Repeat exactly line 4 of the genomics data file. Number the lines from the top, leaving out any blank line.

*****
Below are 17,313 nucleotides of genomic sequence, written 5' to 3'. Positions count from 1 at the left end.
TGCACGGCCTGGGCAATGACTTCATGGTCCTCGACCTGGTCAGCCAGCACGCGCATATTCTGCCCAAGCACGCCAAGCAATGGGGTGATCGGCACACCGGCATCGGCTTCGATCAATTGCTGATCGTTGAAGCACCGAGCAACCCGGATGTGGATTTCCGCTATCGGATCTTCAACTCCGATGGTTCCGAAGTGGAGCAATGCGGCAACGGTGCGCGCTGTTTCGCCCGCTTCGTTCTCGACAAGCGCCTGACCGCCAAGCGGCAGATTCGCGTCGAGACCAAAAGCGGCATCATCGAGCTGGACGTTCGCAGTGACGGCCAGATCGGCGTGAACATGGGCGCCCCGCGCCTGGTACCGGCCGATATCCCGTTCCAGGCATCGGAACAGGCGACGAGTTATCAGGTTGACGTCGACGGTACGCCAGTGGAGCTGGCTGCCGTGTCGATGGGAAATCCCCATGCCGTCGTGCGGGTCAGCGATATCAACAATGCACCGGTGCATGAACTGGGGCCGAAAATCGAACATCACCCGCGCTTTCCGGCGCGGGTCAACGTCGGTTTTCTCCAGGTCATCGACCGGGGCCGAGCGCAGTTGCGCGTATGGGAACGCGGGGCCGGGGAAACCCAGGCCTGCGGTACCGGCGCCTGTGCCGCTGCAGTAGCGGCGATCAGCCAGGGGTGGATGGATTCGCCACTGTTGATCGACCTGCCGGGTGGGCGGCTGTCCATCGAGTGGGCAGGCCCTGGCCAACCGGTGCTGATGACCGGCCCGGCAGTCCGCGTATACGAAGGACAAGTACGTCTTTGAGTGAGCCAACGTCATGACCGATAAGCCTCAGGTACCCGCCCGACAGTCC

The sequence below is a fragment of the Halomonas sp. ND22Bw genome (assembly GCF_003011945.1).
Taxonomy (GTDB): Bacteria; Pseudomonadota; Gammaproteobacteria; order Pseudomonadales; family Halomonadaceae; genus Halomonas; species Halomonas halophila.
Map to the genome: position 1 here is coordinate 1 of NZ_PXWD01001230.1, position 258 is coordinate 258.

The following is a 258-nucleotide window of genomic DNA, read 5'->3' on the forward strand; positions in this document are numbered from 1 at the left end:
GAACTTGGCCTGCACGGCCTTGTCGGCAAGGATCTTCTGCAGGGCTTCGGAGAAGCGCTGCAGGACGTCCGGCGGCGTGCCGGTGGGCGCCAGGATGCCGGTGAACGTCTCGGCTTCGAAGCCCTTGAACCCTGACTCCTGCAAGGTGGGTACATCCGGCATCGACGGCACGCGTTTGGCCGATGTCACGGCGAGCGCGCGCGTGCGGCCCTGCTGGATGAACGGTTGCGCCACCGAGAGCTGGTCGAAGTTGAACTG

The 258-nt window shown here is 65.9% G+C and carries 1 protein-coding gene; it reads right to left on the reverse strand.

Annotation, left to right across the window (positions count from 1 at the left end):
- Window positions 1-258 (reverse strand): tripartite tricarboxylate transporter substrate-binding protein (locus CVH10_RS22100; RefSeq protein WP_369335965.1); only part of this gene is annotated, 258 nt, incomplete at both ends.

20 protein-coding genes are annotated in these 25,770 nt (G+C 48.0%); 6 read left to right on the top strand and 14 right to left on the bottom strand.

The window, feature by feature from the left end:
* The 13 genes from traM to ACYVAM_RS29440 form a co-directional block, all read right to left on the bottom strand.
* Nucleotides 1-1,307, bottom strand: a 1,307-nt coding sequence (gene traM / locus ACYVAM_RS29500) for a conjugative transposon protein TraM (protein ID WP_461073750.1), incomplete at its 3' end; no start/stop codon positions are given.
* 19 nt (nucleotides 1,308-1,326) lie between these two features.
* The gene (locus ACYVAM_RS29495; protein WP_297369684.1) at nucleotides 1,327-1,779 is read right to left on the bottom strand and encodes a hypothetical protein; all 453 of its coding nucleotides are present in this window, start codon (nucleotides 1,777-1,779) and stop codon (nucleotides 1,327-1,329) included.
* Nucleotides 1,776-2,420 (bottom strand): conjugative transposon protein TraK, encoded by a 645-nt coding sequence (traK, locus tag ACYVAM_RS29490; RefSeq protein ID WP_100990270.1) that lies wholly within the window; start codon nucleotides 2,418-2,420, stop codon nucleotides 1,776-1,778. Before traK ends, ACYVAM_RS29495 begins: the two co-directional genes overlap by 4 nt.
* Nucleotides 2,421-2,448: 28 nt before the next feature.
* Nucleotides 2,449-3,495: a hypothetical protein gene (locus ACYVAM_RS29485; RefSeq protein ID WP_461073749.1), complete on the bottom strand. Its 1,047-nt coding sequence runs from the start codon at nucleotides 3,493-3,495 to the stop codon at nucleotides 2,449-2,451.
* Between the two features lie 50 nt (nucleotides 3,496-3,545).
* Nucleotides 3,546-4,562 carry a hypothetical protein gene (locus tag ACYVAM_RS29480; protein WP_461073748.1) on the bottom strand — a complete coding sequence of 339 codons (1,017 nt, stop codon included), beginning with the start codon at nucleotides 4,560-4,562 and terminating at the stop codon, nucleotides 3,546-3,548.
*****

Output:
Taxonomy (GTDB): Bacteria; Pseudomonadota; Gammaproteobacteria; order Pseudomonadales; family Halomonadaceae; genus Halomonas; species Halomonas halophila.